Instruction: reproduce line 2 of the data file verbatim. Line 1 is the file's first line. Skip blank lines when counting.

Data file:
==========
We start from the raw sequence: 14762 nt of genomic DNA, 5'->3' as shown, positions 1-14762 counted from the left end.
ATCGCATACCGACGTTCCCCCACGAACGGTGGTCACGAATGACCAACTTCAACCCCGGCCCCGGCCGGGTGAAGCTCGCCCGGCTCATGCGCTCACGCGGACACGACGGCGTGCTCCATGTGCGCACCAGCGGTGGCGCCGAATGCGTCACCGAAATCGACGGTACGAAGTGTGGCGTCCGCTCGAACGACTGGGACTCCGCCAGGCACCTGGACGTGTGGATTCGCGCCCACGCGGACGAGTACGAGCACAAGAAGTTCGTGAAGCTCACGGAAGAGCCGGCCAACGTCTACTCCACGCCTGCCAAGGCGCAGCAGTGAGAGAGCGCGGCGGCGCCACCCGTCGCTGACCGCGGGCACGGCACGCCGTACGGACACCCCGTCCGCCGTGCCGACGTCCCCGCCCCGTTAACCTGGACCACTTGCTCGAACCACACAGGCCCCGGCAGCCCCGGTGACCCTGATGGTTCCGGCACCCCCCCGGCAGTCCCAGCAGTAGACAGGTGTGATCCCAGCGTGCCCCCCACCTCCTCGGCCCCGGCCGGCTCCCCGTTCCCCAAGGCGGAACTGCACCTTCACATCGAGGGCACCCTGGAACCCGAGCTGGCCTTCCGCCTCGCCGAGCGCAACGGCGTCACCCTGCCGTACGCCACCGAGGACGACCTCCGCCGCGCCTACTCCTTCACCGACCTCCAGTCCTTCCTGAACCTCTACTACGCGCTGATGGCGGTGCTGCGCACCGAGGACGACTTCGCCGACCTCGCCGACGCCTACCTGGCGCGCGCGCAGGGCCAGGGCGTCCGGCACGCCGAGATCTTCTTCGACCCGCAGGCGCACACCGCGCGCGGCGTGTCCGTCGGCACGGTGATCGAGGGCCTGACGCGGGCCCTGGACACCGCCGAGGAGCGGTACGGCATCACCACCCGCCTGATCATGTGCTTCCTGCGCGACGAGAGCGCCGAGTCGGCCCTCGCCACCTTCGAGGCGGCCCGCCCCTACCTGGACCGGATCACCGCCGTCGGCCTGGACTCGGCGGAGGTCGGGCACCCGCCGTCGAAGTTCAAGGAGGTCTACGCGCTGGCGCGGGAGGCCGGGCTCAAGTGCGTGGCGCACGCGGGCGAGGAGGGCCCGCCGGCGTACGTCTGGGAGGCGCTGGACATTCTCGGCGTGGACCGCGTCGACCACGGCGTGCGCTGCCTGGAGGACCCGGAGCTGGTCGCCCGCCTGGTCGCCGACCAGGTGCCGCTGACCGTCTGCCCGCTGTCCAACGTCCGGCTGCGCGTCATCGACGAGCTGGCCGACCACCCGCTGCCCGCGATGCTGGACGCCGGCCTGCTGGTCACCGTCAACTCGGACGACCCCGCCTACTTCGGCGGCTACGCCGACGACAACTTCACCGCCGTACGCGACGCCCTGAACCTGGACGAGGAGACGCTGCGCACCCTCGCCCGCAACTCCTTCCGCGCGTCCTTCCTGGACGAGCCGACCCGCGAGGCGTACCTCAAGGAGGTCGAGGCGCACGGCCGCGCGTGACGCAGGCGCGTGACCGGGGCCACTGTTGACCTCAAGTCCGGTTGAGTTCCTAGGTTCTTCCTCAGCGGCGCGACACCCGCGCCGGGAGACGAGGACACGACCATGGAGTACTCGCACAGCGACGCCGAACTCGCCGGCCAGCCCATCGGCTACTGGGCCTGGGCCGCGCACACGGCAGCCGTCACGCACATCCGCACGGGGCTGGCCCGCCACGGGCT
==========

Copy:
ATCGCATACCGACGTTCCCCCACGAACGGTGGTCACGAATGACCAACTTCAACCCCGGCCCCGGCCGGGTGAAGCTCGCCCGGCTCATGCGCTCACGCGGACACGACGGCGTGCTCCATGTGCGCACCAGCGGTGGCGCCGAATGCGTCACCGAAATCGACGGTACGAAGTGTGGCGTCCGCTCGAACGACTGGGACTCCGCCAGGCACCTGGACGTGTGGATTCGCGCCCACGCGGACGAGTACGAGCACAAGAAGTTCGTGAAGCTCACGGAAGAGCCGGCCAACGTCTACTCCACGCCTGCCAAGGCGCAGCAGTGAGAGAGCGCGGCGGCGCCACCCGTCGCTGACCGCGGGCACGGCACGCCGTACGGACACCCCGTCCGCCGTGCCGACGTCCCCGCCCCGTTAACCTGGACCACTTGCTCGAACCACACAGGCCCCGGCAGCCCCGGTGACCCTGATGGTTCCGGCACCCCCCCGGCAGTCCCAGCAGTAGACAGGTGTGATCCCAGCGTGCCCCCCACCTCCTCGGCCCCGGCCGGCTCCCCGTTCCCCAAGGCGGAACTGCACCTTCACATCGAGGGCACCCTGGAACCCGAGCTGGCCTTCCGCCTCGCCGAGCGCAACGGCGTCACCCTGCCGTACGCCACCGAGGACGACCTCCGCCGCGCCTACTCCTTCACCGACCTCCAGTCCTTCCTGAACCTCTACTACGCGCTGATGGCGGTGCTGCGCACCGAGGACGACTTCGCCGACCTCGCCGACGCCTACCTGGCGCGCGCGCAGGGCCAGGGCGTCCGGCACGCCGAGATCTTCTTCGACCCGCAGGCGCACACCGCGCGCGGCGTGTCCGTCGGCACGGTGATCGAGGGCCTGACGCGGGCCCTGGACACCGCCGAGGAGCGGTACGGCATCACCACCCGCCTGATCATGTGCTTCCTGCGCGACGAGAGCGCCGAGTCGGCCCTCGCCACCTTCGAGGCGGCCCGCCCCTACCTGGACCGGATCACCGCCGTCGGCCTGGACTCGGCGGAGGTCGGGCACCCGCCGTCGAAGTTCAAGGAGGTCTACGCGCTGGCGCGGGAGGCCGGGCTCAAGTGCGTGGCGCACGCGGGCGAGGAGGGCCCGCCGGCGTACGTCTGGGAGGCGCTGGACATTCTCGGCGTGGACCGCGTCGACCACGGCGTGCGCTGCCTGGAGGACCCGGAGCTGGTCGCCCGCCTGGTCGCCGACCAGGTGCCGCTGACCGTCTGCCCGCTGTCCAACGTCCGGCTGCGCGTCATCGACGAGCTGGCCGACCACCCGCTGCCCGCGATGCTGGACGCCGGCCTGCTGGTCACCGTCAACTCGGACGACCCCGCCTACTTCGGCGGCTACGCCGACGACAACTTCACCGCCGTACGCGACGCCCTGAACCTGGACGAGGAGACGCTGCGCACCCTCGCCCGCAACTCCTTCCGCGCGTCCTTCCTGGACGAGCCGACCCGCGAGGCGTACCTCAAGGAGGTCGAGGCGCACGGCCGCGCGTGACGCAGGCGCGTGACCGGGGCCACTGTTGACCTCAAGTCCGGTTGAGTTCCTAGGTTCTTCCTCAGCGGCGCGACACCCGCGCCGGGAGACGAGGACACGACCATGGAGTACTCGCACAGCGACGCCGAACTCGCCGGCCAGCCCATCGGCTACTGGGCCTGGGCCGCGCACACGGCAGCCGTCACGCACATCCGCACGGGGCTGGCCCGCCACGGGCT